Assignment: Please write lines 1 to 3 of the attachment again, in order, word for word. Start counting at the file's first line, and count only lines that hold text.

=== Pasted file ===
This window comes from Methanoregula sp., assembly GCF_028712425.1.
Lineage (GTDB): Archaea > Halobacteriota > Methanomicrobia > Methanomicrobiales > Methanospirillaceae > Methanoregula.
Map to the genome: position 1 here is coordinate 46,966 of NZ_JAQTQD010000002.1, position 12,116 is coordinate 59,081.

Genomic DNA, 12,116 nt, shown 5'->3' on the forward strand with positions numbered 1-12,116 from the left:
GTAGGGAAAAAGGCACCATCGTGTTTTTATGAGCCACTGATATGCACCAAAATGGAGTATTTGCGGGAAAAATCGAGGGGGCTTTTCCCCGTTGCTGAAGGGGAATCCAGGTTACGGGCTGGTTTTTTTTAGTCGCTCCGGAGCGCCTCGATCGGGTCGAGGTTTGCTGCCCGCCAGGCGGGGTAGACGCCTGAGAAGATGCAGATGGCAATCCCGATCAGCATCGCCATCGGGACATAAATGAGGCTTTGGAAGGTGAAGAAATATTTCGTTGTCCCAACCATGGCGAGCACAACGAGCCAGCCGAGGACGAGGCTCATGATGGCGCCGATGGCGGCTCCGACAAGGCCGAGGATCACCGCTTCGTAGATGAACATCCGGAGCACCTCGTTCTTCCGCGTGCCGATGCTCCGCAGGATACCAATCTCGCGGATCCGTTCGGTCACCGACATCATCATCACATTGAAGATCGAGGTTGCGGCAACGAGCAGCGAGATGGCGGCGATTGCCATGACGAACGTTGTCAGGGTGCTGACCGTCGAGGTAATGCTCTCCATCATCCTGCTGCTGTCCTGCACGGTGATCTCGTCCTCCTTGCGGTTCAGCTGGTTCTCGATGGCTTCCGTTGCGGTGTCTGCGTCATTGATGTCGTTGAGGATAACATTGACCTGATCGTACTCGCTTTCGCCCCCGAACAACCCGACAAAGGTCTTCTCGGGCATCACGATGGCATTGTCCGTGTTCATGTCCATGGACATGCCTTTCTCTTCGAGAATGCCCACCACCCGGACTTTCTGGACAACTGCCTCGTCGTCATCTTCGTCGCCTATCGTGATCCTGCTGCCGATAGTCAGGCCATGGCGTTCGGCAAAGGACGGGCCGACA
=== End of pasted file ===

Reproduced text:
This window comes from Methanoregula sp., assembly GCF_028712425.1.
Lineage (GTDB): Archaea > Halobacteriota > Methanomicrobia > Methanomicrobiales > Methanospirillaceae > Methanoregula.
Map to the genome: position 1 here is coordinate 46,966 of NZ_JAQTQD010000002.1, position 12,116 is coordinate 59,081.